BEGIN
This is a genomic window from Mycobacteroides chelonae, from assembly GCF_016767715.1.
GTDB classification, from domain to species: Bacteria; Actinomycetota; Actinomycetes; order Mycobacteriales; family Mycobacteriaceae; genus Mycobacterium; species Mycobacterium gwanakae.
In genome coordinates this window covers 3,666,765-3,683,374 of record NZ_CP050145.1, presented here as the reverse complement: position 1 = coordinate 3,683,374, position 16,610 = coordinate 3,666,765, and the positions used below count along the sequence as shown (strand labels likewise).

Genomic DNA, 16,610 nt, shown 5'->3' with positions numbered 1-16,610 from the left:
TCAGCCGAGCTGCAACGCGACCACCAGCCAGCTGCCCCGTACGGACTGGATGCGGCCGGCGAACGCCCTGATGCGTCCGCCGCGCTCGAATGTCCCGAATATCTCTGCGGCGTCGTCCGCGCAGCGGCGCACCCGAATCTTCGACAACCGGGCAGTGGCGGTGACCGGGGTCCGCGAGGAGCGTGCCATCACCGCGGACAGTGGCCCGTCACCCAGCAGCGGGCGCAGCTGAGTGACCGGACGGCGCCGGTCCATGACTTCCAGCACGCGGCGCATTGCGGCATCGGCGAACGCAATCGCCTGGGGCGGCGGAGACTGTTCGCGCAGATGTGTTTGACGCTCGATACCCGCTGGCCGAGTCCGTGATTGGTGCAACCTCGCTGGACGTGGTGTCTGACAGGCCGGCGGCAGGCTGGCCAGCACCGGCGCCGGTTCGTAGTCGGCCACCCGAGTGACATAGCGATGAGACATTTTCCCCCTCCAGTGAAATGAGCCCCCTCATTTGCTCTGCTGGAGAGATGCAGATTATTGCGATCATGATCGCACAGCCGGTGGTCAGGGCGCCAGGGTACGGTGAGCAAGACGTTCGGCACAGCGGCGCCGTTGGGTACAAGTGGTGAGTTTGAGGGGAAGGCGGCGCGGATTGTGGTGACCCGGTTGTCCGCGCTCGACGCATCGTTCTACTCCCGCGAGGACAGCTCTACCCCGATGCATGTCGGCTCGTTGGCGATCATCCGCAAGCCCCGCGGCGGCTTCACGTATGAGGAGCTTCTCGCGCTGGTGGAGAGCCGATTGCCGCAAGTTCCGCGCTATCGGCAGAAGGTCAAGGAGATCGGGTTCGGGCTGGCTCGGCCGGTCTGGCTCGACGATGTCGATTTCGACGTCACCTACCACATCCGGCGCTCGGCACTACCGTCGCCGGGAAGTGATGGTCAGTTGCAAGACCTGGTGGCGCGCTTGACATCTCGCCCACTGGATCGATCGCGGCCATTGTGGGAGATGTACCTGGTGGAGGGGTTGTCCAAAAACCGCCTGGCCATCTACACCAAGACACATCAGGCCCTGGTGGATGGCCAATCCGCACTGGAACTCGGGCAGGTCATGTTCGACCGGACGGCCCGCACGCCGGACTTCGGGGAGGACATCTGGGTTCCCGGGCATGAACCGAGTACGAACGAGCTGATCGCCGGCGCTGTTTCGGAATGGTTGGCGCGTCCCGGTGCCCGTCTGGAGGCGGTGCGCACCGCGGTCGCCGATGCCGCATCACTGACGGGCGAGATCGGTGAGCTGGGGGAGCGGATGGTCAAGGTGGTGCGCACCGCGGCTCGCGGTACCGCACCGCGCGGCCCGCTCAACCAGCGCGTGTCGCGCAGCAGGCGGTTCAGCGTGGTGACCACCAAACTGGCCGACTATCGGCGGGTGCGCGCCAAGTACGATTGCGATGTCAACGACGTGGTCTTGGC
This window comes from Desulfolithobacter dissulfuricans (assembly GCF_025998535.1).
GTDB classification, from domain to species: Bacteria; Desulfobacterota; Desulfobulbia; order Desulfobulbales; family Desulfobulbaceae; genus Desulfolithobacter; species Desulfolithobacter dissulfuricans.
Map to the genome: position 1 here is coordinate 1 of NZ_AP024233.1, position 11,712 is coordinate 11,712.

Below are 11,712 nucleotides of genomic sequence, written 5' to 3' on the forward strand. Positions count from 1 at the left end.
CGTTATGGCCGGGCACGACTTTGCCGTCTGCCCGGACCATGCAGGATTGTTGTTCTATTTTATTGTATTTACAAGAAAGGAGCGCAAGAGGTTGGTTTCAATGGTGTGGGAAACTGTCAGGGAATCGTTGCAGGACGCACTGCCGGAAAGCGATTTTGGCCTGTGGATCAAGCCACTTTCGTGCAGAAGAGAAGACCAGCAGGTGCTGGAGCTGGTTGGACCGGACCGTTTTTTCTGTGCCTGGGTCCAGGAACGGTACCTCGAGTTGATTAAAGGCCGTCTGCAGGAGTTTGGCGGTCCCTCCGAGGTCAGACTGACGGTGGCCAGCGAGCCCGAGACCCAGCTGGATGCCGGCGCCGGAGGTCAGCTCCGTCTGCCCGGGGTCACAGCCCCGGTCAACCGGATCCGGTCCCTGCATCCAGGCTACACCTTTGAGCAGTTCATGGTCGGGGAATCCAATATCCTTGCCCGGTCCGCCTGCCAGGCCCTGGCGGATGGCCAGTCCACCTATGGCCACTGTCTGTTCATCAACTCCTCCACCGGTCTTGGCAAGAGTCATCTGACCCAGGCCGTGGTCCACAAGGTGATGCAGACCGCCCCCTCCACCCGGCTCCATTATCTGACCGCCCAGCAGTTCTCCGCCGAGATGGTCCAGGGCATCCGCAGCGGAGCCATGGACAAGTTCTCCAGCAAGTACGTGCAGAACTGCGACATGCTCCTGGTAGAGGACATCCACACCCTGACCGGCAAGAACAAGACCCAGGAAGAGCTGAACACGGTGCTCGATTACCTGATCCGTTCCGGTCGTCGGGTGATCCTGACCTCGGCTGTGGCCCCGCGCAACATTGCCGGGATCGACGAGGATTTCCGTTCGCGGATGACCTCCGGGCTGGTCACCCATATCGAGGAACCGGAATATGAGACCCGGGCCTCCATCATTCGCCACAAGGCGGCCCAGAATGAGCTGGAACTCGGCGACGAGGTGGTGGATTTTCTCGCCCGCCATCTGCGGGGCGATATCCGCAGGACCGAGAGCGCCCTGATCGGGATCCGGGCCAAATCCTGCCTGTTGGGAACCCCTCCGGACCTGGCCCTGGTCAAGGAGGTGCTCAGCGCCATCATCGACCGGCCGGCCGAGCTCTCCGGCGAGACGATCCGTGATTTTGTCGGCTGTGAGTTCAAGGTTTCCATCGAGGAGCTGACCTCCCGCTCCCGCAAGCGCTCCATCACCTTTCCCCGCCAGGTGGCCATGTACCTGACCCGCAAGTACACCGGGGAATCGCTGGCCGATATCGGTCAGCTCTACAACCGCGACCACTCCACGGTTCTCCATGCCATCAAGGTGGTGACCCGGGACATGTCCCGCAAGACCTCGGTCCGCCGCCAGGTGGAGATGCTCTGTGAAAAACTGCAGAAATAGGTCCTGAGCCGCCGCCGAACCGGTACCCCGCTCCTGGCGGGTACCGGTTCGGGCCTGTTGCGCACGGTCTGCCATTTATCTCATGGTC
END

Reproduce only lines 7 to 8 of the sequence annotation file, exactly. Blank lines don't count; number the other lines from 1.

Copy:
GTDB classification, from domain to species: Bacteria; Desulfobacterota; Desulfobulbia; order Desulfobulbales; family Desulfobulbaceae; genus Desulfolithobacter; species Desulfolithobacter dissulfuricans.
Map to the genome: position 1 here is coordinate 1 of NZ_AP024233.1, position 11,712 is coordinate 11,712.